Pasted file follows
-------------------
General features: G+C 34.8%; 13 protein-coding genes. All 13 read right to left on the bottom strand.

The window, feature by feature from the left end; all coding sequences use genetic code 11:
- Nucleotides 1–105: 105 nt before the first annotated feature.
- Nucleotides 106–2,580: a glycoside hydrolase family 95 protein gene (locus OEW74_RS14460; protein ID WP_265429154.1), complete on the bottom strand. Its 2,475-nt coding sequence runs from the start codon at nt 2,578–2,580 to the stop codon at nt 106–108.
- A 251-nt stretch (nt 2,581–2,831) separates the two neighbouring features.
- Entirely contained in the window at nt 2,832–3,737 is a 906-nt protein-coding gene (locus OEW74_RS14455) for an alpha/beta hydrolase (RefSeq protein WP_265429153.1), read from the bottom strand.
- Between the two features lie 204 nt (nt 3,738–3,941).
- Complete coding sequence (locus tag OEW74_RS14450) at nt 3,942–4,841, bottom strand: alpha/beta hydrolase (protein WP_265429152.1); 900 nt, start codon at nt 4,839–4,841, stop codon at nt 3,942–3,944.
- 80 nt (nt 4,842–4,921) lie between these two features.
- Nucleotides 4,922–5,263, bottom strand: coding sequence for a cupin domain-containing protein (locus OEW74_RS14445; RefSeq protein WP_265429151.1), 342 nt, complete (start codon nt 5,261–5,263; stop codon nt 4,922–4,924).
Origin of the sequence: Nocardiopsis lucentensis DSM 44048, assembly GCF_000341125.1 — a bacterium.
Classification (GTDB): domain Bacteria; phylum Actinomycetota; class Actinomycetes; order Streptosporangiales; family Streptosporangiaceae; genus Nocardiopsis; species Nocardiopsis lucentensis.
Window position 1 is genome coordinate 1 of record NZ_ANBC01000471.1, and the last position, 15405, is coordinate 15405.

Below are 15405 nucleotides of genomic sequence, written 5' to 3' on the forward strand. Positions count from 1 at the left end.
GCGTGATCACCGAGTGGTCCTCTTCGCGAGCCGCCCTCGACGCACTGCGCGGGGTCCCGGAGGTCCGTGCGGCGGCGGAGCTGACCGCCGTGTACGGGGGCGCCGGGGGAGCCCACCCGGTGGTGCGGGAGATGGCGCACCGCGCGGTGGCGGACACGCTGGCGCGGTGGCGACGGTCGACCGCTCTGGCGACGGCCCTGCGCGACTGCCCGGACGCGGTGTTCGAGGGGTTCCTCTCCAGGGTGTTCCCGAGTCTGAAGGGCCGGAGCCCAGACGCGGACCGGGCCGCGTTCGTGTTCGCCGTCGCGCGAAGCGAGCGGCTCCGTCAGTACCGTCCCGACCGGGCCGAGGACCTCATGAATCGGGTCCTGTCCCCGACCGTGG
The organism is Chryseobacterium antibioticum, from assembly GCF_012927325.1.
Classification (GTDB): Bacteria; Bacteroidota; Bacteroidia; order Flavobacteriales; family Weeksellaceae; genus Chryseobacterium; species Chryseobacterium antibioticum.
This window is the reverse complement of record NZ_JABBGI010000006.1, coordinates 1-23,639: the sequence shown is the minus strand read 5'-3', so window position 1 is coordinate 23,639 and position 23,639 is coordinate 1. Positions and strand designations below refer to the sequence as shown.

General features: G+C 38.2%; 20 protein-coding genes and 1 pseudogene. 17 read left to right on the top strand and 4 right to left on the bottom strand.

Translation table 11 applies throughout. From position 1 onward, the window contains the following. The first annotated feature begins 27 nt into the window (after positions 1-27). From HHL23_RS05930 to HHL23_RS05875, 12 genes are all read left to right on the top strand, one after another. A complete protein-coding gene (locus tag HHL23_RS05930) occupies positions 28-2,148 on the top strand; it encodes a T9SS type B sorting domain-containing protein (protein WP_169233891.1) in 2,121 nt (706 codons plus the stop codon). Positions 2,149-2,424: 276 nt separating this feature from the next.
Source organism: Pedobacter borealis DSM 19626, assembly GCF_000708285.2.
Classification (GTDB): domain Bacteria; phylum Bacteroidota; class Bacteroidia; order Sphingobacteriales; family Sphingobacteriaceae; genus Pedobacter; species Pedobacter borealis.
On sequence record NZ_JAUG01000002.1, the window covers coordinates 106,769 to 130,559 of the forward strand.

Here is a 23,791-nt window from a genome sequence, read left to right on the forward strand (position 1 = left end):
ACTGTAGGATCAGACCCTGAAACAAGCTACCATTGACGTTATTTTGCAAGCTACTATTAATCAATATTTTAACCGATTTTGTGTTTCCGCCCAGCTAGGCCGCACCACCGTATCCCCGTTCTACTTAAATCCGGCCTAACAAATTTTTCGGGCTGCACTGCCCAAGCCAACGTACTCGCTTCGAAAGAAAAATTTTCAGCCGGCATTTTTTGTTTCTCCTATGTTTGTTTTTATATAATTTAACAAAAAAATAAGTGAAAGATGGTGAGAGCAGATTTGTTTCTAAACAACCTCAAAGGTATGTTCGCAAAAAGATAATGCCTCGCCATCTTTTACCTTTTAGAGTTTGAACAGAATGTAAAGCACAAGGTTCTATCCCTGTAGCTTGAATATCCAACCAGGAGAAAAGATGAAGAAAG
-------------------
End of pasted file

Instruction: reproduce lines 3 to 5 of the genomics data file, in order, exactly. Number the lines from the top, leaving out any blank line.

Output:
- Nucleotides 1–105: 105 nt before the first annotated feature.
- Nucleotides 106–2,580: a glycoside hydrolase family 95 protein gene (locus OEW74_RS14460; protein ID WP_265429154.1), complete on the bottom strand. Its 2,475-nt coding sequence runs from the start codon at nt 2,578–2,580 to the stop codon at nt 106–108.
- A 251-nt stretch (nt 2,581–2,831) separates the two neighbouring features.